Article originally published in French by the Paul Gérin-Lajoie Foundation
The Girls’ Education Project for a Better Future in the African Great Lakes region (EDUFAM), implemented in a consortium by the Foundation and the Centre for International Studies and Cooperation (CECI) and funded by Global Affairs Canada (GAC), has concluded its first year of implementation on March 31. Spanning over four years, the project’s ultimate objective is to use education to contribute to the empowerment of girls, teenage girls and women, including those who are refugees, displaced, returned and living with disabilities in Burundi, Rwanda, and the Democratic Republic of the Congo.
The first year of the project was marked by the COVID-19 pandemic. The populations targeted by the project, already particularly marginalized, found themselves in a situation of even greater vulnerability due to the threat of the virus, but most of all to the impact of the sanitary measures implemented. The economic situation of families has been greatly affected by the measures of social isolation, the closure of businesses and borders and the travel restrictions. The closure of schools in the DRC and Rwanda has had a devastating impact, with interruptions and delays in learning accounting for more school dropouts, and even for an increase in sexual and gender-based violence (SGBV), leading to early or unwanted pregnancies. For example, in the Mahama camp in Rwanda, more than 60,000 Burundian refugees found themselves in lockdown during the pandemic, while for many the only opportunities to earn an income were found outside the camp, in the host community. The lockdown orders at Mahama camp were indeed very strict in order to avoid a catastrophic spread of the virus; the schools welcoming the refugees had to close their doors, while access to distance learning initiatives through television or radio was particularly difficult for these populations. As families find themselves without any income and children without the shelter that school can represent, several girls will not be returning to school, even as they reopen, called as they are to support their families. Teenage pregnancies grew exponentially in Mahama during lockdown, which represented another obstacle to the education of refugee girls.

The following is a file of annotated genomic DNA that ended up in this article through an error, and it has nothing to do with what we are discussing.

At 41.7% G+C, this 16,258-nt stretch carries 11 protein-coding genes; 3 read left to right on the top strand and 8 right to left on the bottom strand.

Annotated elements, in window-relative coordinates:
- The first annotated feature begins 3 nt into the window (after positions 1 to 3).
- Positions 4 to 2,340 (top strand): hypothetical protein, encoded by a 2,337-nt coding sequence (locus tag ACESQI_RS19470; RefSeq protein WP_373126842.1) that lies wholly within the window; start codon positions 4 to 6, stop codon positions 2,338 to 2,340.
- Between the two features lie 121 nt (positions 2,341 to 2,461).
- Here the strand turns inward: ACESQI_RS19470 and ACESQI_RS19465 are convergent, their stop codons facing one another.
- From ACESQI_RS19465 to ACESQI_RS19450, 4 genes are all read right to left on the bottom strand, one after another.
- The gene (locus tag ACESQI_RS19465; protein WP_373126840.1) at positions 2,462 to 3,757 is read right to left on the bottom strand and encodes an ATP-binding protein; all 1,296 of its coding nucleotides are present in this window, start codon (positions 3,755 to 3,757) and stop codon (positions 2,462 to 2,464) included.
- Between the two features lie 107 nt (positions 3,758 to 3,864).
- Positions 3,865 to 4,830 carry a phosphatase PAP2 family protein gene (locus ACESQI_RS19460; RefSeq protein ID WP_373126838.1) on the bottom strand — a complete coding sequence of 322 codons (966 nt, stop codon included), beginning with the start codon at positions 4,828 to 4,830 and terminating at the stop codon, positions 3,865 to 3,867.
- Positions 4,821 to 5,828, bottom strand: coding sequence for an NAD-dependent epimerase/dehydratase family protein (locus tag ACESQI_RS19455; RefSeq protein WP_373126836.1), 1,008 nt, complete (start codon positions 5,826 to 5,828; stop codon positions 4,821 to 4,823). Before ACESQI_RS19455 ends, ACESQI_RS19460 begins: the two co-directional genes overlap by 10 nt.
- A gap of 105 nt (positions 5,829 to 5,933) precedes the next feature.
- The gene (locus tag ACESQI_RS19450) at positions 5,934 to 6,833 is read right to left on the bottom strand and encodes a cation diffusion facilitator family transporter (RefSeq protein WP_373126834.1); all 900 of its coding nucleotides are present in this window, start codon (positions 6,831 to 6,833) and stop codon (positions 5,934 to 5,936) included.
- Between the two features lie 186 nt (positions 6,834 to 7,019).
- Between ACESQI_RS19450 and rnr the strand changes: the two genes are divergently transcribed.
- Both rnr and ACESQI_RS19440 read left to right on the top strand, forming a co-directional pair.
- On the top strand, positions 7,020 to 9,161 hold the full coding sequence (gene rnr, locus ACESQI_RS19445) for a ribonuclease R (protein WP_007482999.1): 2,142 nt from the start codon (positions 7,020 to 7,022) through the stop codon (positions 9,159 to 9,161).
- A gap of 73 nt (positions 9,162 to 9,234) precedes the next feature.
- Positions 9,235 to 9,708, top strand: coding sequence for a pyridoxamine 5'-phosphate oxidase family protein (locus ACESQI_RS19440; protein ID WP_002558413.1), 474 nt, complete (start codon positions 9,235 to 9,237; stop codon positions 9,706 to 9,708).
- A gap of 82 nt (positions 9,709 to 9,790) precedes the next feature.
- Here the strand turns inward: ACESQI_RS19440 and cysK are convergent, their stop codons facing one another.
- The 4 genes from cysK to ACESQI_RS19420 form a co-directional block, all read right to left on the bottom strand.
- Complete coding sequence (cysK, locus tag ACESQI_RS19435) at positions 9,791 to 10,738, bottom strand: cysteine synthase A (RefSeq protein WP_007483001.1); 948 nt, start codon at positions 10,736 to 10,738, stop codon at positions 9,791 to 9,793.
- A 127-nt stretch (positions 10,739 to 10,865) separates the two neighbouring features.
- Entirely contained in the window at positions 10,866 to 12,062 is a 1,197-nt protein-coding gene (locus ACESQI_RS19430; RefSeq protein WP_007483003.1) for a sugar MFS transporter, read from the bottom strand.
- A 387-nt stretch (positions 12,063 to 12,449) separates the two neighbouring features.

Together with the local implementation partners of the project, the Foundation and CECI have deployed short and medium-term response plans in order to ensure learning is not interrupted when schools are closed; to see it that schools can be safely reopened; and above all to ensure an effective return to class for girls and teenagers. Teams in Rwanda, Burundi and DRC worked to communicate official information on COVID-19 to the target communities, including prevention/protection measures. They also spread information on the importance of girls and teenage girls returning and staying in school, especially targeting the most vulnerable households and those most at risk of keeping their daughters at home to support the family. Families have also been sensitized to the issue of sexual and gender-based violences. The project also supported distance learning initiatives, providing families in need with solar-powered radios so that girls may pursue their education by accessing courses and educational activities offered by the governments via radio, as well as with school materials such as exercise books allowing them to continue learning at home. In addition, the project worked closely with volunteer teachers to ensure students, especially girls and teenage girls, are accompanied through distance learning groups, telephone follow-ups, and family visits.
The implementation of these mechanisms for distance learning continuity also helps school systems become more resilient and better prepared for further possible school closures. In addition, the project supported the implementation of COVID-19 protection/prevention measures in the 24 beneficiary schools of the EDUFAM project in order to ensure a safe return to class, mainly by providing schools with the necessary materials and equipment for the correct application of these measures (hand washing kits, room disinfection kits, masks, etc.). Furthermore, women’s groups were supported in their income-generating activities to ensure the local production of masks and sustainable feminine hygiene products for the targeted schools.
Over the Last Few Weeks…
The situation related to the pandemic stabilized, and we were able to resume our activities somewhat normally in the three countries of intervention. Although the situation remains fragile, the teams on the ground can now come out of the phase of urgent response to the COVID-19 crisis and focus more on the implementation of the core activities of the EDUFAM project, such as the implementation of an innovative system of monitoring and individualized support for vulnerable girls and teenage girls in order to adequately meet their needs and face the specific obstacles on their educational path, all with a long-term vision. With the end of the project’s first year, we were also able to start the process of developing “social contracts”, through which all the key stakeholders of the targeted communities make a commitment for the education of girls, especially by working to reduce the socio-cultural obstacles to girls’ access and retention in school.
The project’s second year will therefore be crucial for the implementation of these activities, particularly in the targeted schools which will be rehabilitated and equipped, and where the staff will be trained to ensure they offer quality, inclusive and gender-sensitive education.
To learn more about the EDUFAM project, click here.
The Educating Girls for a Better Future in the African Great Lakes Region Project (ÉDUFAM) receives support from the Government of Canada through Global Affairs Canada.
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